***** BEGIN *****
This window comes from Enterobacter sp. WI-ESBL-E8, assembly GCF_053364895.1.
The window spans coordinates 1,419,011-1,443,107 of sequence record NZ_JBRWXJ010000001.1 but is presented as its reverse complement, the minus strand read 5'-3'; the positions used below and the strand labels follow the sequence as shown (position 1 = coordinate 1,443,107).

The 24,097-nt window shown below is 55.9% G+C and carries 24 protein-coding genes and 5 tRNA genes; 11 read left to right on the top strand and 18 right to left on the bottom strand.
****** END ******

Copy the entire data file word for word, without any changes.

This window comes from Enterobacter sp. WI-ESBL-E8, assembly GCF_053364895.1.
The window spans coordinates 1,419,011-1,443,107 of sequence record NZ_JBRWXJ010000001.1 but is presented as its reverse complement, the minus strand read 5'-3'; the positions used below and the strand labels follow the sequence as shown (position 1 = coordinate 1,443,107).

The 24,097-nt window shown below is 55.9% G+C and carries 24 protein-coding genes and 5 tRNA genes; 11 read left to right on the top strand and 18 right to left on the bottom strand.